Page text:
You have probably noticed the suffix -ish at the end of many English words. The suffix -ish is actually in the words English and British, and consequently Britlish, too. A suffix is a tag that we add to the end of words to change their meaning slightly. In the case of -ish we add it to the ends of nouns and adjectives to form adjectives which mean approximately, somewhat, or like. It’s a very old suffix which Old English inherited from the Germanic. Common uses of the suffix -ish are colour words, talking about the size of things, when talking about the temperature of things, when describing qualities, and it is often added to numbers and time to indicate approximation.


Responsive image

Why are Human Beings so Stupid, Ignorant, and Pathetic?

This lesson looks at why individually humans are stupid, ignorant, and pathetic, but collectively, as a species, we are capable of incredible achievements. How long would you survive if the fabric of our society dissolved away and we were left to fend for ourselves? What do you think will come after humans have outlived their usefulness? Do this lesson to find out some of my thoughts on this matter.


Responsive image

Somewhere to Sit

In this lesson you will be looking at the following vocabulary: a degree of, ablutions, ample, back-seat driver, bums on seats, by the seat of your pants, castor, couch potato, crap, dearth, euphemistically, frame, have a seat, in the driving seat, in the hot seat, ingest, keep my seat warm, lazing, lethargic, lose yourself in something, on the edge of your seat, piece of furniture, plonked, propel, quilted, ringside seat, sluggish, sumptuous, take a back seat, take a seat, take the weight off your feet, tempted, throne, and upholstered.


Responsive image

Meet your Meat

In this look at the meat industry, I make extensive use of the passive voice. In this lesson you will be looking at the vocabulary of meat production and livestock such as, baa, beef, bull, butcher, cluck, cow, ewe, hog, lamb, lanolin, leather, milking, moo, mutton, pig, pluck, pork, queen, ram, shear, skin, slaughter, squeal, swine, tan, tom, wool, and woollen. Whenever we learn something new, there is always room for improvement. Here is the Room for Improvement that you have been looking for in your British English studies.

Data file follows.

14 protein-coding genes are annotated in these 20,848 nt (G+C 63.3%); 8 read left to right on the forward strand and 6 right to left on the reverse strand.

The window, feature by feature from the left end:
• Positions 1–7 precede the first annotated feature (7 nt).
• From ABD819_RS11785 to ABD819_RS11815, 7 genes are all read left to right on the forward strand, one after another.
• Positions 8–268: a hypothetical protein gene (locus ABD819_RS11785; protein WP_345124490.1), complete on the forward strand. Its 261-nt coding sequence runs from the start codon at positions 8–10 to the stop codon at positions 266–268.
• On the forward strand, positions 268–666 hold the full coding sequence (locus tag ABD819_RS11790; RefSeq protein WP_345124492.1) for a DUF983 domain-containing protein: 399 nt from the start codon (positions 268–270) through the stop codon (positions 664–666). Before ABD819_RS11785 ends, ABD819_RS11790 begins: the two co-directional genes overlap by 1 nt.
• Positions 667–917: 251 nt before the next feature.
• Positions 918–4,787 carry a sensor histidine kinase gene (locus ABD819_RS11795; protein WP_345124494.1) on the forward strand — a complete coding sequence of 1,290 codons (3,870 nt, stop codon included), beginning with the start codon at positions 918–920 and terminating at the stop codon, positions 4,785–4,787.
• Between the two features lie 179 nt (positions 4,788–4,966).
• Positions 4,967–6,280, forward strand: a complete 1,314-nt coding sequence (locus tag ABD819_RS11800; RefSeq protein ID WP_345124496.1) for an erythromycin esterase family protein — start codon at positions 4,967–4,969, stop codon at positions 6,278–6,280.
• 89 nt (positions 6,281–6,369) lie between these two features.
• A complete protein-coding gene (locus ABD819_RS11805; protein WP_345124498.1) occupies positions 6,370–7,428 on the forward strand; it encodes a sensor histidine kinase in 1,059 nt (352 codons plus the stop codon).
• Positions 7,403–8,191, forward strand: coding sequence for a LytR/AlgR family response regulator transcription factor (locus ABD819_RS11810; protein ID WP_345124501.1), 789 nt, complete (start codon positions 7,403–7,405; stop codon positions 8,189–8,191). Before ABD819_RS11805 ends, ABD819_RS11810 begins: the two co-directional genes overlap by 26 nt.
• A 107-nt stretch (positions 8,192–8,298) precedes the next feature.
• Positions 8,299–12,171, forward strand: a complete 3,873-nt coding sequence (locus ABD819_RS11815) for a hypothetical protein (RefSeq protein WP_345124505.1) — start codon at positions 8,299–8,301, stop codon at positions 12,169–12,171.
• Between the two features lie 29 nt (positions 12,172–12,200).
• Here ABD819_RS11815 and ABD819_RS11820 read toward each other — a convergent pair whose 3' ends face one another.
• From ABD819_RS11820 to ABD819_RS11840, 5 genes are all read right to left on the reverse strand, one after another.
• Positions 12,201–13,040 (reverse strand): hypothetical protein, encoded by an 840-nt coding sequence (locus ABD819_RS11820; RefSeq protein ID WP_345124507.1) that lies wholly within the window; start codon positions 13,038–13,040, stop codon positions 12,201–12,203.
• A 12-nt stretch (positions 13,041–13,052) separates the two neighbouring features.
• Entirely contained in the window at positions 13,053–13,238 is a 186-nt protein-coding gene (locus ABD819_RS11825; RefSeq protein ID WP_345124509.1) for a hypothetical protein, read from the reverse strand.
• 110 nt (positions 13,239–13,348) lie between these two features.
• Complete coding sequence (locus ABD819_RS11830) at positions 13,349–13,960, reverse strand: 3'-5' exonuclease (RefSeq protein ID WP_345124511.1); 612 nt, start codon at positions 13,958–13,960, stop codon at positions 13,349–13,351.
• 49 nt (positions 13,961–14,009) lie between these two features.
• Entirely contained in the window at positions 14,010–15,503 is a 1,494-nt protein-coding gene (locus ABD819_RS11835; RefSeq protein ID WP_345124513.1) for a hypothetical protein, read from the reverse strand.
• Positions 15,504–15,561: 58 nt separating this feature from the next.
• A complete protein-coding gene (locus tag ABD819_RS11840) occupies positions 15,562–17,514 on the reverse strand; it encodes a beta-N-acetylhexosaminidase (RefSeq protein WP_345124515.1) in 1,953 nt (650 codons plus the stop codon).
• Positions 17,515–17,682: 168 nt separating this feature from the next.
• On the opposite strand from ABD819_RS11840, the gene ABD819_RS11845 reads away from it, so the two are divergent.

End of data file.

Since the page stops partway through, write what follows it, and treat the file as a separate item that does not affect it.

Responsive image

Birds of a Feather

Whenever we learn something new, there is always room for improvement. Let’s enter the Room for Improvement, shall we, and see how it can help us improve our English. In this lesson we will improve our knowledge of birds and some of the more common words we use to talk about birds. We’ll learn about hens, roosters, ducks, drakes, geese, ganders, pigeons, sparrows, and owls. You will also be able to practice reading IPA phonetic symbols.    


Responsive image

Sell - Sale

People sell us things every day. Buying and selling things is what makes the world go round. This lesson will teach you the difference between on sale and for sale, as well as prepositions we use with other expressions like sell out, sell on, and up for sale.


Next Last

67 Vocabulary British English Lessons

Learn English with the most innovative and engaging English lessons available anywhere on the Internet and all completely free of charge! To personalise your experience in the Britlish Library and to keep track of the lessons you have studied and the vocabulary you have recorded, or the notes you have made about each class, sign up for a free account today.